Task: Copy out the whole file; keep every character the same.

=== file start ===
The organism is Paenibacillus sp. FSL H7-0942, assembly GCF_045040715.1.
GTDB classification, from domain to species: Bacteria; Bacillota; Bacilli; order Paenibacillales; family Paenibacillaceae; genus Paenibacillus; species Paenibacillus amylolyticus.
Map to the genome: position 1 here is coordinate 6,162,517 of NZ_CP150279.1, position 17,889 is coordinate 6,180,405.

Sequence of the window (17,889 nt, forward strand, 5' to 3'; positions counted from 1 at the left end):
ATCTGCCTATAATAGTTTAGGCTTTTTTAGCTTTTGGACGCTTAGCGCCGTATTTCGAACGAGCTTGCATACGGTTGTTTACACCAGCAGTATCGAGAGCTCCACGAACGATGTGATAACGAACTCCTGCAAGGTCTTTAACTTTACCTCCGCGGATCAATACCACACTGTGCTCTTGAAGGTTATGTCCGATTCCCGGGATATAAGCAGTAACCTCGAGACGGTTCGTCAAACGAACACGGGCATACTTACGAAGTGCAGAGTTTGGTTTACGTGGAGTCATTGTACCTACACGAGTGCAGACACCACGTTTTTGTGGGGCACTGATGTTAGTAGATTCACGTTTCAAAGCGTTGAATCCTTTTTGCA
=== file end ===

The organism is Paenibacillus sp. FSL H7-0942, assembly GCF_045040715.1.
GTDB classification, from domain to species: Bacteria; Bacillota; Bacilli; order Paenibacillales; family Paenibacillaceae; genus Paenibacillus; species Paenibacillus amylolyticus.
Map to the genome: position 1 here is coordinate 6,162,517 of NZ_CP150279.1, position 17,889 is coordinate 6,180,405.

Sequence of the window (17,889 nt, forward strand, 5' to 3'; positions counted from 1 at the left end):
ATCTGCCTATAATAGTTTAGGCTTTTTTAGCTTTTGGACGCTTAGCGCCGTATTTCGAACGAGCTTGCATACGGTTGTTTACACCAGCAGTATCGAGAGCTCCACGAACGATGTGATAACGAACTCCTGCAAGGTCTTTAACTTTACCTCCGCGGATCAATACCACACTGTGCTCTTGAAGGTTATGTCCGATTCCCGGGATATAAGCAGTAACCTCGAGACGGTTCGTCAAACGAACACGGGCATACTTACGAAGTGCAGAGTTTGGTTTACGTGGAGTCATTGTACCTACACGAGTGCAGACACCACGTTTTTGTGGGGCACTGATGTTAGTAGATTCACGTTTCAAAGCGTTGAATCCTTTTTGCA